Imagine that an AI self-driving car is driving down a street at the legally posted speed. Suppose it is 45 miles per hour, which is about 66 feet per second. A pedestrian is standing behind a pole that is adjacent to the road and right at the curb. Neither an AI self-driving car sees the pedestrian, and nor could a human driven car see the person that’s standing behind that pole. The pedestrian decides to step out into the street just as the AI self-driving car gets within a few feet of the pole (or, if you like, pretend it was a human driver – the same end result is going to occur).

By what magic is the AI self-driving car not going to hit that pedestrian?

For my article about pedestrians and AI self-driving cars, see: https://aitrends.com/selfdrivingcars/avoiding-pedestrian-roadkill-self-driving-cars/

For my article about the myth of zero fatalities, see: https://aitrends.com/selfdrivingcars/self-driving-cars-zero-fatalities-zero-chance/

I ask the question because the answer is rather plain and simple, the law of physics is going to take over and the AI self-driving car is going to ram into that pedestrian. There was insufficient time to swerve the self-driving car. There was insufficient time to brake the self-driving car. There was no means to detect the pedestrian’s presence beforehand. Wham. It happened. That’s more than zero fatalities.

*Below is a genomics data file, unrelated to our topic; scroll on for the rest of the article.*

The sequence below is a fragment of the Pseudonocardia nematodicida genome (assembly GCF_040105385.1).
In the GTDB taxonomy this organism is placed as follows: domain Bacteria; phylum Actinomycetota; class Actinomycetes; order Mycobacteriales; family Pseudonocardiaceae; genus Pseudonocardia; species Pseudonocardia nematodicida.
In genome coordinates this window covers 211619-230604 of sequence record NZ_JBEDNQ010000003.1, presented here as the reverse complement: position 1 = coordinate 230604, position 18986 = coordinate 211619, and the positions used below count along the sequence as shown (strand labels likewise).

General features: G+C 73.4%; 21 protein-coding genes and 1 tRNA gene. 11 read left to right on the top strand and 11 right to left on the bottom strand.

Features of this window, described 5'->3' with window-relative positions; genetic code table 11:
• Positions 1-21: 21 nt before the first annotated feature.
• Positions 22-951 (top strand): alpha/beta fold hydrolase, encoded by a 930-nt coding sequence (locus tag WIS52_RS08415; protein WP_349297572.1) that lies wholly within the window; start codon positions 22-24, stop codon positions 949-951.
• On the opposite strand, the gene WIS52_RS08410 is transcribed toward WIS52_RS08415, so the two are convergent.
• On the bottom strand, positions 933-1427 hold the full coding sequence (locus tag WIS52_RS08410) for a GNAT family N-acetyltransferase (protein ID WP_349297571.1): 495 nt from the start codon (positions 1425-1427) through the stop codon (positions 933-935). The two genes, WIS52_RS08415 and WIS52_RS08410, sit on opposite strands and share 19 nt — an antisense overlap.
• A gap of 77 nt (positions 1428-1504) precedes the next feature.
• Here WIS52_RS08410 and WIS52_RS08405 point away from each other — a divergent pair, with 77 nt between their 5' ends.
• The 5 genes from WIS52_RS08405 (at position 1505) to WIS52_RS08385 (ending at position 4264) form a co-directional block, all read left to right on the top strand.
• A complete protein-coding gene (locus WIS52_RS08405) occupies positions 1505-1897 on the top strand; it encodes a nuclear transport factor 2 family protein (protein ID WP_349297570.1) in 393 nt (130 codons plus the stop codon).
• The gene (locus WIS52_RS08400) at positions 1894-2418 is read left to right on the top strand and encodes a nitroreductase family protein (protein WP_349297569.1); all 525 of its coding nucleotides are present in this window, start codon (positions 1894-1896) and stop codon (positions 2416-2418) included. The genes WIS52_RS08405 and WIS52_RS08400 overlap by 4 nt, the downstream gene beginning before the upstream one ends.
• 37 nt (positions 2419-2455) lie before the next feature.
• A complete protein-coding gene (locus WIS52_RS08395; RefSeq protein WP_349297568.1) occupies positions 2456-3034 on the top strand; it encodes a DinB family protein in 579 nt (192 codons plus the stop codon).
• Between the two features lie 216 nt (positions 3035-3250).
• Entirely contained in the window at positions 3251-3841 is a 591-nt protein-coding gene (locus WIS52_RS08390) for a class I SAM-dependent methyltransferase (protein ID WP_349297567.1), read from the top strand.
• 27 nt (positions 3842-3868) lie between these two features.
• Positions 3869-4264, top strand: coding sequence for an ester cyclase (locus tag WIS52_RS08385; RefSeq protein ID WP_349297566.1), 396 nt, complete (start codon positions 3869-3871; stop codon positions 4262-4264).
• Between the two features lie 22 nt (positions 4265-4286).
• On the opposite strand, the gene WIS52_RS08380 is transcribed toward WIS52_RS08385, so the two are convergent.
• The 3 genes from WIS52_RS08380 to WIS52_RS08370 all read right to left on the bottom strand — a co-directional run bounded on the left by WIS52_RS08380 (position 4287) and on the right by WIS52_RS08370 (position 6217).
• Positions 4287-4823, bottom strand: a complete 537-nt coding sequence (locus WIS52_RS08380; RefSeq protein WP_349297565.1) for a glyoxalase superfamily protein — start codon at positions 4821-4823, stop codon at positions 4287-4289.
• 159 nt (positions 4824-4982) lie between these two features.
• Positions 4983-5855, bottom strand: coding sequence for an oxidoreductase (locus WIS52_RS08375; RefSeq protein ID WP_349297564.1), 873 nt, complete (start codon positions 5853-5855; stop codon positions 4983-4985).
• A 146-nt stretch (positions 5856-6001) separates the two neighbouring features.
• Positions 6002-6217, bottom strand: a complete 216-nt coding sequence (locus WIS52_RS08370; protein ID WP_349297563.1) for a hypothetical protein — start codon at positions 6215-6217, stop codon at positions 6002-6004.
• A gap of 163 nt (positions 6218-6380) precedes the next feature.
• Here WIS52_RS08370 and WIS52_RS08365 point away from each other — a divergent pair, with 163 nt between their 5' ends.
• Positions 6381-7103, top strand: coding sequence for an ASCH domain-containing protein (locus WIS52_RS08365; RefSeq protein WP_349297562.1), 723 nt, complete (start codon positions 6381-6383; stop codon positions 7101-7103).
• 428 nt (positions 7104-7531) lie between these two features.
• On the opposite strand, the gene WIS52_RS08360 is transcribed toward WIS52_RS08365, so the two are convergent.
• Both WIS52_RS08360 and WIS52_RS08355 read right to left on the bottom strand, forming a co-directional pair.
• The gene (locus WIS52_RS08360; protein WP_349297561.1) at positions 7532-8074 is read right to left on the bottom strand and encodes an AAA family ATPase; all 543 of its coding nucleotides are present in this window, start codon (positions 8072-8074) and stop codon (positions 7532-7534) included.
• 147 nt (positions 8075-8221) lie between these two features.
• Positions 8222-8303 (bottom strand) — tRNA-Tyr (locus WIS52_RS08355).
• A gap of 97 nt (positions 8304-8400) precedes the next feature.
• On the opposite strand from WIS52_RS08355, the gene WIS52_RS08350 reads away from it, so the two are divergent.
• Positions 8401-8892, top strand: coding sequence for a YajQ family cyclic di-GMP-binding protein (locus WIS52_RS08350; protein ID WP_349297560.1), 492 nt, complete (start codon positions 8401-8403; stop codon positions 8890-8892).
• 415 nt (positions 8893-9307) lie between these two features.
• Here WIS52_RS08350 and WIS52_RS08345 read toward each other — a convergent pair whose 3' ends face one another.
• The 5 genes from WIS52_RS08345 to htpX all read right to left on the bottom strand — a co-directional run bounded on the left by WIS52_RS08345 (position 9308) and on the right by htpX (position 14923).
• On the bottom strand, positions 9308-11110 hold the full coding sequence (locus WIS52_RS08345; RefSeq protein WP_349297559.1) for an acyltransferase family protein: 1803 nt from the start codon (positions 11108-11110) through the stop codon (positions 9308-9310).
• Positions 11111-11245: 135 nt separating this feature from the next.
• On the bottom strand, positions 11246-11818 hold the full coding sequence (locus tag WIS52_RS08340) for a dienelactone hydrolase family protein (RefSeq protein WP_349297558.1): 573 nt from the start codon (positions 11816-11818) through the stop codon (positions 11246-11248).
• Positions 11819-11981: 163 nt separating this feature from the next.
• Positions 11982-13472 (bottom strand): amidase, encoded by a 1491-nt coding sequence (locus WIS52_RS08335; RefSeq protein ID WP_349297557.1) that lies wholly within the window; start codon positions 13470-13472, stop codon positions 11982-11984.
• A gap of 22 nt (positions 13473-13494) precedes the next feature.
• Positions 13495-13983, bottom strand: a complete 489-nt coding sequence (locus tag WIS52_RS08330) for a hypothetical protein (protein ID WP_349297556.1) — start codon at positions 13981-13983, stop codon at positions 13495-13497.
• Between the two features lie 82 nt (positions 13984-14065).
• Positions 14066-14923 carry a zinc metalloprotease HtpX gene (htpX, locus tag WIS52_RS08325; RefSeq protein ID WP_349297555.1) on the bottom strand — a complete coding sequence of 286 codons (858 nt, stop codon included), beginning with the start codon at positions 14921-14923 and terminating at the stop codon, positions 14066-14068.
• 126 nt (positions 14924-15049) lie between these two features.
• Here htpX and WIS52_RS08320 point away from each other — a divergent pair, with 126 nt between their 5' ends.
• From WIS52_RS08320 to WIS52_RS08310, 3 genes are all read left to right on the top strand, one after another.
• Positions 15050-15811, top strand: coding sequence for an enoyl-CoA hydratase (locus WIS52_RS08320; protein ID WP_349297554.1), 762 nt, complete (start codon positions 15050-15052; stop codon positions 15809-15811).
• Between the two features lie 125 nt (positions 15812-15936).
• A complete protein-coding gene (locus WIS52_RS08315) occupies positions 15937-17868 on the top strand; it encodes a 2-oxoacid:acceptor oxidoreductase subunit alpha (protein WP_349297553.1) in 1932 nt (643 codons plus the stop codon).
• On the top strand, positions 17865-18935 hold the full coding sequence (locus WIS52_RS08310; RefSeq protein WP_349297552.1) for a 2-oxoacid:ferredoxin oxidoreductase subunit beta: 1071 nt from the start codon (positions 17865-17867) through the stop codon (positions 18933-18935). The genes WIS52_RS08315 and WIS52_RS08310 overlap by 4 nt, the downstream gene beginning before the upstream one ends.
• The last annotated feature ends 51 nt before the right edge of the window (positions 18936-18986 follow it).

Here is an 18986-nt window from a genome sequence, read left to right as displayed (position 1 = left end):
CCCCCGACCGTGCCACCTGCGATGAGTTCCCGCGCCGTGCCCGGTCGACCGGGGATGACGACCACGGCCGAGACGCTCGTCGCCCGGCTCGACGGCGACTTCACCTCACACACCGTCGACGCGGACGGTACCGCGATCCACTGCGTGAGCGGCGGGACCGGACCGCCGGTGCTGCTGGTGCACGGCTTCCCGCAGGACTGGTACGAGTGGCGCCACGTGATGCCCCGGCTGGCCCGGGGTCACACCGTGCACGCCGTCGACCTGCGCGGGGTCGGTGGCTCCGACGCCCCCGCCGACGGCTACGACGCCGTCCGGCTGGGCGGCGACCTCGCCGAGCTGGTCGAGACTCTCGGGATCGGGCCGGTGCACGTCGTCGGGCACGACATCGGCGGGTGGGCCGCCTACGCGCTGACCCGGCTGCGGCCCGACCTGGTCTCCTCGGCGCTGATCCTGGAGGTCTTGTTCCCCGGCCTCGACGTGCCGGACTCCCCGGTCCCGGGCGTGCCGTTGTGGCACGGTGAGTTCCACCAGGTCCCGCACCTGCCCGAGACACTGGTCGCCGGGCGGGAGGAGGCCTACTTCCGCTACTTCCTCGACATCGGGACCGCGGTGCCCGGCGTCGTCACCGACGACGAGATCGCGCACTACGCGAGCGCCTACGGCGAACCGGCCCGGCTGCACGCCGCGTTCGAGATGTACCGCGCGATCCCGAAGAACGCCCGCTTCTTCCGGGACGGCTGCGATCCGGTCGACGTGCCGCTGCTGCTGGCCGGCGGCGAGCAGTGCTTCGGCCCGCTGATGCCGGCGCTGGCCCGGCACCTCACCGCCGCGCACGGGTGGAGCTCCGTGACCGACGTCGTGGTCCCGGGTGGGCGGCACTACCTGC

Well, I realize that you might object and say that it is preposterous that the pedestrian was unable to be seen.

Maybe I’ve contrived the situation in a manner that could never happen.

Obscured From View

I’m not sure where you drive, but I assure you that in the downtown Los Angeles area that I drive, it happens all the time that pedestrians are obscured from view.

One time, a FedEx worker had stacked a bunch of boxes next to the curb, standing high about eight feet or so.

Two pedestrians suddenly emerged from behind those boxes and stepped directly into the street. There was no viable means to have detected them beforehand.

Some of you might say that if they were jaywalking, it’s their fault for having illegally attempted to cross the street.

I’m not particularly discussing fault right now, and just trying to clarify and emphasize that pedestrians can mix with cars in a deadly fashion, and that an AI self-driving car is not necessarily going to somehow remedy entirely that equation.

If you still aren’t convinced, and still believe that the “hidden” pedestrian is a falsehood, I’ll change the indication and say that the pedestrian was completely seen by the car driver, whether it’s a human driver or an AI self-driving car. Suppose the pedestrian is completely visible and there’s no chance of not seeing the pedestrian.